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Plant-Powered for Life: 52 Weeks of Simple, Whole Recipes and Habits to Achieve Your Health Goals—Starting Today

Plant-Powered for Life: 52 Weeks of Simple, Whole Recipes and Habits to Achieve Your Health Goals—Starting Today

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Plant-Powered for Life: 52 Weeks of Simple, Whole Recipes and Habits to Achieve Your Health Goals—Starting Today

575 pages
4 hours
Jul 8, 2014


Fall in love with whole plant foods, and they will love you back!
52 simple steps and 125 globally inspired recipes show the way

“Will help eaters of all persuasions, from carnivores to vegans, make plant-based meals fun and exciting.”—Peggy Neu, President, The Monday Campaigns

Fruits, veggies, whole grains, legumes, nuts, and other plant-based foods can work wonders for your health and vitality—and they’re delicious when done right! Still, many of us don’t get enough.

Whether you're a meat-loving omnivore or junk-food vegan, if you’ve been meaning to eat more whole plant foods, Plant-Powered for Life is for you. Sharon Palmer, RDN, helps you set a personal goal (anything from “I will eat a plant-based meal every day” to “I will go 100 percent vegan”), then approach it at your own pace by taking 52 simple steps and cooking 125 mouthwatering recipes, in any order you like.

Whatever your starting point, this handy guide (complete with gorgeous full-page photos) will inspire you to forge new habits, cook great food, and enjoy a health, plant-powered life—one tasty step at a time.

Soon enough, you’ll:

Love your legumes for protein and beyond
  • French Lentil Salad with Cherry Tomatoes
Eat well on the run
  • Curried Tofu Papaya Wraps
Embrace whole grains for health and flavor
  • Persian Couscous with Apricots and Pistachios
Eat your way to the end of the rainbow
  • Blueberry Oatmeal Waffles
Share the plant-powered love!
  • Carrot Spice Cupcakes with Chocolate “Cream Cheese” Frosting
Jul 8, 2014

About the author

Sharon Palmer, RDN, is a registered dietitian, editor of the award-winning health newsletter Environmental Nutrition, and a nationally recognized nutrition expert who has personally impacted thousands of people’s lives through her writing and clinical work. She lives outside of Los Angeles with her husband and two sons.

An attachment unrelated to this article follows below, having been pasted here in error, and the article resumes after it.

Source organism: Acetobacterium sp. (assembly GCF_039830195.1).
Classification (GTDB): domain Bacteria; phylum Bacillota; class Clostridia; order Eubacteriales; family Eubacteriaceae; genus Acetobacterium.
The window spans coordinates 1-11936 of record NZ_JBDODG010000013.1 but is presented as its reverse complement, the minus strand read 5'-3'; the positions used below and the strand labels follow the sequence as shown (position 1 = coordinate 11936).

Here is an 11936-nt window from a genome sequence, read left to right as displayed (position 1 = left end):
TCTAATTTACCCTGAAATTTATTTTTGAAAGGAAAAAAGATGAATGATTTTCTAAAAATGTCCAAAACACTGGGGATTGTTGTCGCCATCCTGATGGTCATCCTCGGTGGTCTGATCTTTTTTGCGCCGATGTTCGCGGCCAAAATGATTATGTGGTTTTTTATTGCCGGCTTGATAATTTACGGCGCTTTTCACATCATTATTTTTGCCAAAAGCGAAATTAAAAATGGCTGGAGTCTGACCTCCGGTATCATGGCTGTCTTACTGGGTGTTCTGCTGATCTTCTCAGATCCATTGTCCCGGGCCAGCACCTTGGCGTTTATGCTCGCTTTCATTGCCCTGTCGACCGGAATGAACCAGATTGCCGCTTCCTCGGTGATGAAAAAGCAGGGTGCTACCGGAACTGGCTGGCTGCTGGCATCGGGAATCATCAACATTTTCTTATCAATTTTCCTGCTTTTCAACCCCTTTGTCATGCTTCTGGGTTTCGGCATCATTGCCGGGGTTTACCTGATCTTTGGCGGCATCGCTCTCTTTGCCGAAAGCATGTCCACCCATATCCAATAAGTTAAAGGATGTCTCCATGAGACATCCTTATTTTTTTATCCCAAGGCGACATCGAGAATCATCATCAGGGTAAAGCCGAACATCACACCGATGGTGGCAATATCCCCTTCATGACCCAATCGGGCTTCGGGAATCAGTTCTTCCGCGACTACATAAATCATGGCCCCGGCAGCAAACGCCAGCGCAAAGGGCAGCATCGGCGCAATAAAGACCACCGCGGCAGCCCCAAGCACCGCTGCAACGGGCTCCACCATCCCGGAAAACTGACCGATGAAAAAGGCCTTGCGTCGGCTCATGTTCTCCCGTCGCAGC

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Plant-Powered for Life - Sharon Palmer


Shanghai Stir-Fry with Forbidden Rice


Create your own plant-powered goal.

Shanghai Stir-Fry with Forbidden Rice

Fettuccine with Romesco Sauce

No two people eat precisely alike. Some of us dine out twice a day; some of us rarely visit restaurants. Some of us eat meat every day; some of us never do. But we can all achieve sustainable health and well-being by focusing more on whole plant foods, and less on animal foods.

The first step is to create a personal goal on the plant-powered spectrum. You won’t be going on a diet, but committing to make concrete, lasting changes that work for you. If your goal changes over time, that’s fine.

Take a look at how you eat every day, and ask yourself:

How many servings of animal foods do you eat every day?

How many servings of whole plant foods do you eat every day?

When in the day do you tend to eat these foods?

Which eating behaviors do you most want to change? (Perhaps you plan to give up processed meats, like bacon, sausage, and ham, which have been linked to an even higher risk of cancer, heart disease, and type 2 diabetes than other animal foods.)

Next, set your own plant-powered goal. Say it out loud! For example, depending on your personal goals, it might go something like:

I will cut out red meat and eat a whole-foods, meatless meal once a week.

I will eat dairy, eggs, fish, and whole plant foods.

I will eat an entirely vegan plant-powered diet.

Now that you’ve set a goal, use this book to achieve it!

shanghai stir-fry with forbidden rice

See photo here.


One of the best ways to move to a plant-powered diet is to focus on dishes that showcase vegetables, such as this stir-fry, which includes a mix of traditional Chinese plant foods—bamboo shoots, water chestnuts, baby corn, carrots, Chinese cabbage, and bean sprouts. Add tofu, tempeh, or seitan for a punch of plant protein; omnivores may opt to stir in a small amount of lean meat or seafood as seasoning. Loaded with flavor and texture, the colors of this stir-fry really pop when juxtaposed with jet-black forbidden rice—so precious that it was reserved for Chinese emperors.


(about 1¼ cups stir-fry with ½ cup rice each)

1⅓ cups (240 g) uncooked forbidden (black) rice

2⅓ cups (552 ml) water

1 tablespoon sesame oil

1 medium carrot, sliced (see Note)

1 medium onion, coarsely

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